I've been learning to use the NX6 graphic modeling program at school. This is one of the neatest programs I've ever had the pleasure to work with. You can sketch items and then extrude them into solid parts. Then you can add features using additional sketches and datum planes or use form features such as bosses, blocks, cylinders and pads. You can also extrude pieces away from objects or subtract material with holes, pockets, grooves and slots. Features can also be mirrored and both circular and rectangular arrays for features can be made.

You can then take your freshly made parts and assemble them into an assembly, adding constraints to keep it together. You can then check clearances, rotate and flip assemblies and put forces on items. You can get weights and masses for different materials chosen. When all is done, you can create assembly drawings, CNC programs for machine work or molds for castings.

Here is a radial engine assembly I made and assembled:

First I started with the piston, I will only have to make one of these and then load it five times for each of the five separate pistons in the engine. I sketch the profile from the center axis to one side and then reference all dimensions, set lines equal to each other and horizontal or parallel. I set radiuses and reference all of this to the center data coordinate system.

I then rotate this sketch around the center datum axis and rotate it a full 360 degrees to unite the beginning to the end. This makes the solid piston shown.

I then add a datum plane at a certain distance from the datum center plane and use that plane to sketch a circular feature to extrude and unite into the piston body to create the inside piston pin boss. This is shown above. Those features were then mirrored to the other inside surface of the piston. Finally a counterbore and hole were made for the piston pin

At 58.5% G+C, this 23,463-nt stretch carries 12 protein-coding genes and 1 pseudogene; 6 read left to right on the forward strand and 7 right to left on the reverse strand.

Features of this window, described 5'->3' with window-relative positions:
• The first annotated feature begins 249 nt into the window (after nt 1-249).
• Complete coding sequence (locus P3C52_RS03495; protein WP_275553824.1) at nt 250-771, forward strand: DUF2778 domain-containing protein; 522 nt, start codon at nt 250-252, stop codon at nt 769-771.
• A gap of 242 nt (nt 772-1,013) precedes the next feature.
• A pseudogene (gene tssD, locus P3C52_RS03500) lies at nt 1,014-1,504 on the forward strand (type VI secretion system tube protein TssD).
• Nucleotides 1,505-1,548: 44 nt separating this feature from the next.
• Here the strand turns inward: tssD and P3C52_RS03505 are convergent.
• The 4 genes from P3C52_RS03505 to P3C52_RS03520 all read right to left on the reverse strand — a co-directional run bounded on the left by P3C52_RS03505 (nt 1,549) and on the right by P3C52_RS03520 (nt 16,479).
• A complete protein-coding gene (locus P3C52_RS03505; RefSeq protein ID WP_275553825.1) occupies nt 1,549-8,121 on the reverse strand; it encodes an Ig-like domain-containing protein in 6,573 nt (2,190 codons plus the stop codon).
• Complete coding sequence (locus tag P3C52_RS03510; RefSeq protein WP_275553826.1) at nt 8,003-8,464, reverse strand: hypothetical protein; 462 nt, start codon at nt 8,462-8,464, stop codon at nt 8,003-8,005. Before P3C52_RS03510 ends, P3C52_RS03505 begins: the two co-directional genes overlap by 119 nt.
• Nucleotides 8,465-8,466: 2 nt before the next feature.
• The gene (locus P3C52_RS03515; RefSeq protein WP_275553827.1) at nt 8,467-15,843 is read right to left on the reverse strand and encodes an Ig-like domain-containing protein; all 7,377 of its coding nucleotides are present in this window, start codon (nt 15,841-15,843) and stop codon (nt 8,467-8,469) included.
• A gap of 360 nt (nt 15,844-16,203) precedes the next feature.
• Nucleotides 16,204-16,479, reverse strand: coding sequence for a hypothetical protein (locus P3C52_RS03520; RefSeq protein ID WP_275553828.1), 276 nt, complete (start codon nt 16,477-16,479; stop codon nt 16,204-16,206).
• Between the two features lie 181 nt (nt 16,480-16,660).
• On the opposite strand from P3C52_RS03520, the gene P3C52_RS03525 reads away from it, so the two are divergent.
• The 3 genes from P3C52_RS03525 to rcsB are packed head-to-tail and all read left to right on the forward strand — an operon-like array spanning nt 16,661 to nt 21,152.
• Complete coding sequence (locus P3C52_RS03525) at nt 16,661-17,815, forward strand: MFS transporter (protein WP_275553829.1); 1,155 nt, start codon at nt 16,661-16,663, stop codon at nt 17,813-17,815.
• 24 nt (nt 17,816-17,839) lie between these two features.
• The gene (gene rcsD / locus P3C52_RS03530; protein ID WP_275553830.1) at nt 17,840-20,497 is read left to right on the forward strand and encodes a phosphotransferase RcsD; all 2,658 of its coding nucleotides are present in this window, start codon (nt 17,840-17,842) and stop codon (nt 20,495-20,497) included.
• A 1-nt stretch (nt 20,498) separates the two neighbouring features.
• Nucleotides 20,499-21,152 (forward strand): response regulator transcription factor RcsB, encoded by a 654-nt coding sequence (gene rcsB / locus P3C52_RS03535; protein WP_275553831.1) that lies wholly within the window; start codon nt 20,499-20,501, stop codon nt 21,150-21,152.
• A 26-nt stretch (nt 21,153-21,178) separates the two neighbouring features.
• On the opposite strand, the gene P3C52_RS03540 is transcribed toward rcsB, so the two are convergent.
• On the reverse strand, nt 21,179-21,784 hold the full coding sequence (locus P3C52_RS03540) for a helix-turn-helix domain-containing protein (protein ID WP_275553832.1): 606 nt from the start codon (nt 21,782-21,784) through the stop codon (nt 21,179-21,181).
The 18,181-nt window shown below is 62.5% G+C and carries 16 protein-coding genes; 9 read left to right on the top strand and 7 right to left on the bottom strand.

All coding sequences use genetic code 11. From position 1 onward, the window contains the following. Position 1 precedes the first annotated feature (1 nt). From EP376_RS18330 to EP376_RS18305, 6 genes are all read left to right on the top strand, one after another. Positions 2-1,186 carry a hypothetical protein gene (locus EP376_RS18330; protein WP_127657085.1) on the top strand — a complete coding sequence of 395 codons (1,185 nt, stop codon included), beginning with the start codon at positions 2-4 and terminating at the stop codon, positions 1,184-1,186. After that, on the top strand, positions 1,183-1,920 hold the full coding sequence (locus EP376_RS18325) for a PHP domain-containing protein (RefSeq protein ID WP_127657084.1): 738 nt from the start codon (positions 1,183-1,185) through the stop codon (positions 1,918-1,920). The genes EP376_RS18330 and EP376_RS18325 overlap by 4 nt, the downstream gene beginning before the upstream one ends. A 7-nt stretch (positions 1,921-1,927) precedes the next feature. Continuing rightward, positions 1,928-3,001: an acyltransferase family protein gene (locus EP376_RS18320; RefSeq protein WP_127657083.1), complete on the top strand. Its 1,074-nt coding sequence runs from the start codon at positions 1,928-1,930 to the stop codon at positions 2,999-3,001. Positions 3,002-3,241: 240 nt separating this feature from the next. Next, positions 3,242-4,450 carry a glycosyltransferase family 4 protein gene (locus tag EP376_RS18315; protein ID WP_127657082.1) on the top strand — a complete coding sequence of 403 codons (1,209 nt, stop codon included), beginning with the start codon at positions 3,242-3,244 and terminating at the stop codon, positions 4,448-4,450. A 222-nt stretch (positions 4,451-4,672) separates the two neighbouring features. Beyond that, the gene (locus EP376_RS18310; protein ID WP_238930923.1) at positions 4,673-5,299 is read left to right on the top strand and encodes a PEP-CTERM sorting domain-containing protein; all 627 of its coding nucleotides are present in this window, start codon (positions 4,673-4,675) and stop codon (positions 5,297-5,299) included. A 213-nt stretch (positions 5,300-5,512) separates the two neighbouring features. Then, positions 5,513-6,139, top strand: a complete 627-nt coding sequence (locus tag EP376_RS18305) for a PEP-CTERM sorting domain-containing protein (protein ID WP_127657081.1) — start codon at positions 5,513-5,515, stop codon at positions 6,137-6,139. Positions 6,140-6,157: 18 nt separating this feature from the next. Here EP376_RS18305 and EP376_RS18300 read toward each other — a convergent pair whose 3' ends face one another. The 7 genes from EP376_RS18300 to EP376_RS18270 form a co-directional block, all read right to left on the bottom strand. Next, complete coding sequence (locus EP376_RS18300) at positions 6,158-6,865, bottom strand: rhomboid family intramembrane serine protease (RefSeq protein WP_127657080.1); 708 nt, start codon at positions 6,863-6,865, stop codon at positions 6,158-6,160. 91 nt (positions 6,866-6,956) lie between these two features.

The completed piston

I then made a bunch of smaller parts and saved them into part files. I made the ring, shown here from a sketch and an extrusion. I added a datum plane to the part so it can be constrained in an assembly without rotating. This single ring file will be loaded into assemblies a total of twenty times.

The piston bushing here (with a plane to define a non-rotating constraint in the assembly environment). A top bushing, a master rod bushing, piston pin,, and piston pin plugs were also made but not shown here.

The piston, four instances of the rings, a piston pin, and plugs were all assembled into a sub-assembly and that file was constrained together and saved. The color of the rings were changed to make them contrast for a better view. You can see the lower rod bushing assembled at a recessed level in the bottom of the rod. The plane in the center of that bushing allowed me to constrain it against rotation.

A master piston was made from a few sketches, some extrusions and a revolve. this was quite a tricky part to make because there were many non-linear surfaces. It came out pretty well, though.

This is the starting sketch for that master piston, it was pretty time consuming but it extruded nicely. Then a number of other sketches, adding holes, extruding added material in spots and subtracting material in others made the final piece.

A piston, rings, pins and plugs were added to the master rod and four piston/rod subassemblies were added and linked to the rod. These parts were constrained using angles and aligning centerlines to make the final radial engine piston unit. Of course, I can rotate this assembly to any view or blow it up in size to check small details.

Done! If I wanted to, I can now automatically separate the parts for an exploded view or generate a full set of drawings for this complex unit. I think it ended up taking me about five hours in total!